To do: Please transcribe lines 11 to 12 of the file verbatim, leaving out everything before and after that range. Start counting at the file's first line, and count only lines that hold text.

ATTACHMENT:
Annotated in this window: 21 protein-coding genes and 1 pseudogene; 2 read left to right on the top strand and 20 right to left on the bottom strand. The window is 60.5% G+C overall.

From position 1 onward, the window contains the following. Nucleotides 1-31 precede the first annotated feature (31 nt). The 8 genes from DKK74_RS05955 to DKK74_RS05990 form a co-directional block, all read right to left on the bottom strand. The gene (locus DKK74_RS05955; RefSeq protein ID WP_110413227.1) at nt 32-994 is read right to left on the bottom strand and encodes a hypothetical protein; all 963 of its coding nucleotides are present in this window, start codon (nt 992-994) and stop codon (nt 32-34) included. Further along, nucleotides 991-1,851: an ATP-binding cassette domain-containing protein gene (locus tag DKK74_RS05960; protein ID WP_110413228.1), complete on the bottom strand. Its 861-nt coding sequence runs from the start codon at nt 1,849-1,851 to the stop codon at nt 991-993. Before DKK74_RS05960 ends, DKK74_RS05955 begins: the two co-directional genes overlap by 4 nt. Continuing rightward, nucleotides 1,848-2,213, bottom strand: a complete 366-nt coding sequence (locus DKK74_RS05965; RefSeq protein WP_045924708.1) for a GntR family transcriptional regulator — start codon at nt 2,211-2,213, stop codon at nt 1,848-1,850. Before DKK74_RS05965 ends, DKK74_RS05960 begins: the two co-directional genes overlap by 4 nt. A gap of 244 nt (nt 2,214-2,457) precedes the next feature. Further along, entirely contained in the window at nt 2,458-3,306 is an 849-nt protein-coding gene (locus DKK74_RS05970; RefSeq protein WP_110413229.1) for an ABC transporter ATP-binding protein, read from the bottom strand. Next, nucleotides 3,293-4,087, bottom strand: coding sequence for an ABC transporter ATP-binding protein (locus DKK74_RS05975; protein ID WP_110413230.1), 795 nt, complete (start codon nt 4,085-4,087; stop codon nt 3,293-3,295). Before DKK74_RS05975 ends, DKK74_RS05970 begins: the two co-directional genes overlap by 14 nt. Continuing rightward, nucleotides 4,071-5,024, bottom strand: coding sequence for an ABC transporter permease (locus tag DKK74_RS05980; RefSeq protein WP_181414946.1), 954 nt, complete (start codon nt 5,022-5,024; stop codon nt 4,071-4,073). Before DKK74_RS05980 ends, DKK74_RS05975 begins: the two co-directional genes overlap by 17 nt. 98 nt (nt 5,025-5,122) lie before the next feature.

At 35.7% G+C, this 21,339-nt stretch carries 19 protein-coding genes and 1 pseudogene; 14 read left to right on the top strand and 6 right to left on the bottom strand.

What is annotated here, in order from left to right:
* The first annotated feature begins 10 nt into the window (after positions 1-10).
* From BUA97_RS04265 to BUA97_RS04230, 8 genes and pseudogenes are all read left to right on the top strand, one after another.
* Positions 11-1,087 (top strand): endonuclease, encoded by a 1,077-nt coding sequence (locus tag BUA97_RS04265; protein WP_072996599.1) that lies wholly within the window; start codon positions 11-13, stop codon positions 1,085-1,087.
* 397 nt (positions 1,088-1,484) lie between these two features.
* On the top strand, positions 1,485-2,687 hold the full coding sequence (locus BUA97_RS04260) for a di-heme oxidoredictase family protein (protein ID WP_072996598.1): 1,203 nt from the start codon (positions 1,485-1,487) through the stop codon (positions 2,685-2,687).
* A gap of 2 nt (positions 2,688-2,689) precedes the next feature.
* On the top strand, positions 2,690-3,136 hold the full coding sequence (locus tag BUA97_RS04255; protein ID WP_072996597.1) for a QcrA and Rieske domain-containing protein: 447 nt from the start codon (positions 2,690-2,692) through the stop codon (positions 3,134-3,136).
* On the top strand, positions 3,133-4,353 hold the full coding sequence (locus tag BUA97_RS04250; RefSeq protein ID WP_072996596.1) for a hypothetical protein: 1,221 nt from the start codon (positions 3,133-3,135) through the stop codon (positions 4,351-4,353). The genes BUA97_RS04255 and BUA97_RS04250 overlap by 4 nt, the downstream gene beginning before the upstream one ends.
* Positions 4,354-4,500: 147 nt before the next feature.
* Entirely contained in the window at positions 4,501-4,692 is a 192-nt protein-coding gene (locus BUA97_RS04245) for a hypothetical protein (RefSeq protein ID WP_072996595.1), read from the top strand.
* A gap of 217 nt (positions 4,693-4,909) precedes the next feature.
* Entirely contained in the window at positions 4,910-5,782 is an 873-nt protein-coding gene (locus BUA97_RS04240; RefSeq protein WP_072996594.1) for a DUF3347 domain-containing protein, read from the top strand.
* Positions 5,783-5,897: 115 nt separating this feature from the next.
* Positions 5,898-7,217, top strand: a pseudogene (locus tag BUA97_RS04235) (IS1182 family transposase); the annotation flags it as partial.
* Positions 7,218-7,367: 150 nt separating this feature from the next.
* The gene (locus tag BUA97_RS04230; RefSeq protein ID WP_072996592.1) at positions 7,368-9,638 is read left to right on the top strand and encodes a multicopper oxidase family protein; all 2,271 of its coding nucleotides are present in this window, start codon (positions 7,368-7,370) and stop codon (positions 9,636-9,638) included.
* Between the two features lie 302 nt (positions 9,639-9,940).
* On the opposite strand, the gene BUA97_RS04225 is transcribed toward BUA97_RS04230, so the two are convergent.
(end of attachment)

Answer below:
* On the top strand, positions 2,690-3,136 hold the full coding sequence (locus tag BUA97_RS04255; protein ID WP_072996597.1) for a QcrA and Rieske domain-containing protein: 447 nt from the start codon (positions 2,690-2,692) through the stop codon (positions 3,134-3,136).
* On the top strand, positions 3,133-4,353 hold the full coding sequence (locus tag BUA97_RS04250; RefSeq protein ID WP_072996596.1) for a hypothetical protein: 1,221 nt from the start codon (positions 3,133-3,135) through the stop codon (positions 4,351-4,353). The genes BUA97_RS04255 and BUA97_RS04250 overlap by 4 nt, the downstream gene beginning before the upstream one ends.